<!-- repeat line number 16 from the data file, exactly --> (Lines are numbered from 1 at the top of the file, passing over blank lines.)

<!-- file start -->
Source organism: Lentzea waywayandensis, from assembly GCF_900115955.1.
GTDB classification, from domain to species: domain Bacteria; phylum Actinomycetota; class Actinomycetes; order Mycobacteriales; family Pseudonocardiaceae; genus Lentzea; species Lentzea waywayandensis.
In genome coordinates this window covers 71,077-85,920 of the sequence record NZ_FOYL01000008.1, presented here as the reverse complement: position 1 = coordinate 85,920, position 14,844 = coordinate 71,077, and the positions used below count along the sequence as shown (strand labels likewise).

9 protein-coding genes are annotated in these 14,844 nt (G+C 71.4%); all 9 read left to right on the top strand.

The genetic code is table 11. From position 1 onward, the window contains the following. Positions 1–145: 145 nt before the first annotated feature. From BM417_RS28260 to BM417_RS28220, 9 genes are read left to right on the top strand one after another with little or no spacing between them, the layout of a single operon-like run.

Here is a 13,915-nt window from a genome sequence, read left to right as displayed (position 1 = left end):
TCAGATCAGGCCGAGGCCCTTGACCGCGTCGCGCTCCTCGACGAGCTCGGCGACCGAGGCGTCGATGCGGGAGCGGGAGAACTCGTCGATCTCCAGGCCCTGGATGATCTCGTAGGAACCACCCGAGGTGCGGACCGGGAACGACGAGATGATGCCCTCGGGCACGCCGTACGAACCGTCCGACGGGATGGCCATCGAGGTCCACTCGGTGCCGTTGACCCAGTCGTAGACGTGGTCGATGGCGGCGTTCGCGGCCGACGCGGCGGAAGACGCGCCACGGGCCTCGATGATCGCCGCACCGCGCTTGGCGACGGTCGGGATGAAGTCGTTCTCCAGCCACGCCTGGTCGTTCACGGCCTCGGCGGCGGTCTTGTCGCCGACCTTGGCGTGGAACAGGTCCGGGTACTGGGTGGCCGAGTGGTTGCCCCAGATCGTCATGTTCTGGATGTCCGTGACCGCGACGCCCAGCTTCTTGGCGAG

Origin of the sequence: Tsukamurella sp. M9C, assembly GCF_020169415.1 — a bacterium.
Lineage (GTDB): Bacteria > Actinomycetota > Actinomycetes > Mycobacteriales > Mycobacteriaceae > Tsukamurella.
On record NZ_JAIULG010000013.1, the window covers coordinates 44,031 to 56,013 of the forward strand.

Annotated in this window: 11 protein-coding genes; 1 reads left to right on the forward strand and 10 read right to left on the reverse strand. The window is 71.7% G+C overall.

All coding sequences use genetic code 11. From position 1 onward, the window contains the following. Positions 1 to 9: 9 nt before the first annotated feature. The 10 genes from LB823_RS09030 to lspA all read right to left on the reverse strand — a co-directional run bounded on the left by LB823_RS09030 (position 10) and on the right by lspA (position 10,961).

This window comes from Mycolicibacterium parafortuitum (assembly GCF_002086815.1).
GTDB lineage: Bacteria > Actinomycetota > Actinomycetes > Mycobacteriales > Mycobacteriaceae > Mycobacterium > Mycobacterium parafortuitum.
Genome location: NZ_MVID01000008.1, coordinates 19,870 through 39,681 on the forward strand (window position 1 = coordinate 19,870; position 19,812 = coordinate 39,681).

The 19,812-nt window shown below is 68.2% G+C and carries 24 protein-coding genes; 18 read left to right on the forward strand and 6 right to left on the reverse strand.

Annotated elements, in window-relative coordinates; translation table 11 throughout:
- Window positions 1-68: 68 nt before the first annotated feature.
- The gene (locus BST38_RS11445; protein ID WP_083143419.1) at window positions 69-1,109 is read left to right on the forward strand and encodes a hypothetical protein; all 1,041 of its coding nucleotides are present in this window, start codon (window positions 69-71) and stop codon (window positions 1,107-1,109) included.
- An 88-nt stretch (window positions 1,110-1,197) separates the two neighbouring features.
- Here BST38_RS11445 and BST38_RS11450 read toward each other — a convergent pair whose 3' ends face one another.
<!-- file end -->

The 19,812-nt window shown below is 68.2% G+C and carries 24 protein-coding genes; 18 read left to right on the forward strand and 6 right to left on the reverse strand.